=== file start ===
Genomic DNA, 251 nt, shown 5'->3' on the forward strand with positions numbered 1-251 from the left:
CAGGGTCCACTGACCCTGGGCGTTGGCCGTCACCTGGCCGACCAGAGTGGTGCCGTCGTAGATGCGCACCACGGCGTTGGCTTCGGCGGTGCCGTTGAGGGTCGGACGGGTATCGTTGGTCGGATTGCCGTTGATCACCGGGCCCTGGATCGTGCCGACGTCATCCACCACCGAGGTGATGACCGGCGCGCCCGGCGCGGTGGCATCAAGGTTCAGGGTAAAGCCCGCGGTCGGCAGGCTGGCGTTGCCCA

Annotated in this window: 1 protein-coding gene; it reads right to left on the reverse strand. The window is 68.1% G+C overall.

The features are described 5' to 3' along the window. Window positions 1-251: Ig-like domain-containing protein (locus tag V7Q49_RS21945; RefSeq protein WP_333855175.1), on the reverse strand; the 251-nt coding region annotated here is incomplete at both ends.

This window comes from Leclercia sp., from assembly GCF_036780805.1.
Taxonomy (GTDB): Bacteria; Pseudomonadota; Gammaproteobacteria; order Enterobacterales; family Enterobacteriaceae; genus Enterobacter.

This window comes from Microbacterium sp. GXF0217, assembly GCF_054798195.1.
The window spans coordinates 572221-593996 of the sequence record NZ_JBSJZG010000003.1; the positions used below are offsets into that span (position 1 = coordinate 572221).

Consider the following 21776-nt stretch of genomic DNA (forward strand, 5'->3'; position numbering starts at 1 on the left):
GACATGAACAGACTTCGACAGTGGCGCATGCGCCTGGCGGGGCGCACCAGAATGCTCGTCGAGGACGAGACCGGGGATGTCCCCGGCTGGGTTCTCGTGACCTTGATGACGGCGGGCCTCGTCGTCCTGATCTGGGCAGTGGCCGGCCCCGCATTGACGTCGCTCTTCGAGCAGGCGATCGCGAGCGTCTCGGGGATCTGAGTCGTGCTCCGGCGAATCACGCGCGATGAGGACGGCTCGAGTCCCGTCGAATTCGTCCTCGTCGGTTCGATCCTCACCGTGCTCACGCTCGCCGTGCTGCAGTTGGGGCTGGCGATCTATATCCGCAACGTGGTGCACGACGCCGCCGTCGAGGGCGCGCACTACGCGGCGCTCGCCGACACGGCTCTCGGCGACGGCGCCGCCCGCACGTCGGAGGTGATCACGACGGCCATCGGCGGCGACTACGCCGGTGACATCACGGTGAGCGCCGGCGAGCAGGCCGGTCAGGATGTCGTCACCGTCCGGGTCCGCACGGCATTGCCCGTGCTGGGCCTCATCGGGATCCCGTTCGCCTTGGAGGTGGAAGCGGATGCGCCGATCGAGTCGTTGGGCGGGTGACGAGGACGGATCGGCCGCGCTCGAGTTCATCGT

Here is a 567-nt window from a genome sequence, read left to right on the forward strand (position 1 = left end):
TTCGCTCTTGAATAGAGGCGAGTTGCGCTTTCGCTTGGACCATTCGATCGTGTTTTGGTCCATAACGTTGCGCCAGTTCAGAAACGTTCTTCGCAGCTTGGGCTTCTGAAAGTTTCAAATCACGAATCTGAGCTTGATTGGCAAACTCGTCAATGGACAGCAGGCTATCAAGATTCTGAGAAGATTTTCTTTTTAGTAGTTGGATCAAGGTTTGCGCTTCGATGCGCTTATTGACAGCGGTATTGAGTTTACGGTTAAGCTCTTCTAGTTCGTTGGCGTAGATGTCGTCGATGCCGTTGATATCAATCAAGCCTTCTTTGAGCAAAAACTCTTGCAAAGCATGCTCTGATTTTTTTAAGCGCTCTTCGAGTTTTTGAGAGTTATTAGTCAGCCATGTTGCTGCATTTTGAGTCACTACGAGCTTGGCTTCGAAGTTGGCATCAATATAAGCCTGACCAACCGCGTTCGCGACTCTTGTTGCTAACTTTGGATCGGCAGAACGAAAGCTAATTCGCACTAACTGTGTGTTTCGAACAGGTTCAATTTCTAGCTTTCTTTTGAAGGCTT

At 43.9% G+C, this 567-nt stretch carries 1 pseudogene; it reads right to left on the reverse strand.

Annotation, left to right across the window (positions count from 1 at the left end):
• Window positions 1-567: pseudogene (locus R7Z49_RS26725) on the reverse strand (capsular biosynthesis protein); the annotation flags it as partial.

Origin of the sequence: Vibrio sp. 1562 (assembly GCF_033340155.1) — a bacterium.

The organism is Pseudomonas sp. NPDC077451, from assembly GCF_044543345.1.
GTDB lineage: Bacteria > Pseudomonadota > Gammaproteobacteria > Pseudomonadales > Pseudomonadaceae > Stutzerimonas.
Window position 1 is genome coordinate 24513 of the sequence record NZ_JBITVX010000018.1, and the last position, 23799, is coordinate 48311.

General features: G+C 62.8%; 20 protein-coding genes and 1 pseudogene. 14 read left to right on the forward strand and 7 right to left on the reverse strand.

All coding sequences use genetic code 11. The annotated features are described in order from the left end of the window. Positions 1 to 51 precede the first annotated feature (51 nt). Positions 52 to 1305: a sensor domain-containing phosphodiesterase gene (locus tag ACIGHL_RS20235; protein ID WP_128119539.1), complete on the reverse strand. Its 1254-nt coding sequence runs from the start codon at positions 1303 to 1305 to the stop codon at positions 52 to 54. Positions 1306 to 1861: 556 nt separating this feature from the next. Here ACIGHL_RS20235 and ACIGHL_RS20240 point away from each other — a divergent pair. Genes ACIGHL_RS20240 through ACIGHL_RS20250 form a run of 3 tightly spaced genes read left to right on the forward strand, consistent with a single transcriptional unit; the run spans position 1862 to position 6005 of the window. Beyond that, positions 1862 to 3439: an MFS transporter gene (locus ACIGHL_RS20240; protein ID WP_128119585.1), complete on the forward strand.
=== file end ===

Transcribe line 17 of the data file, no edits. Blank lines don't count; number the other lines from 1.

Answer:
The organism is Pseudomonas sp. NPDC077451, from assembly GCF_044543345.1.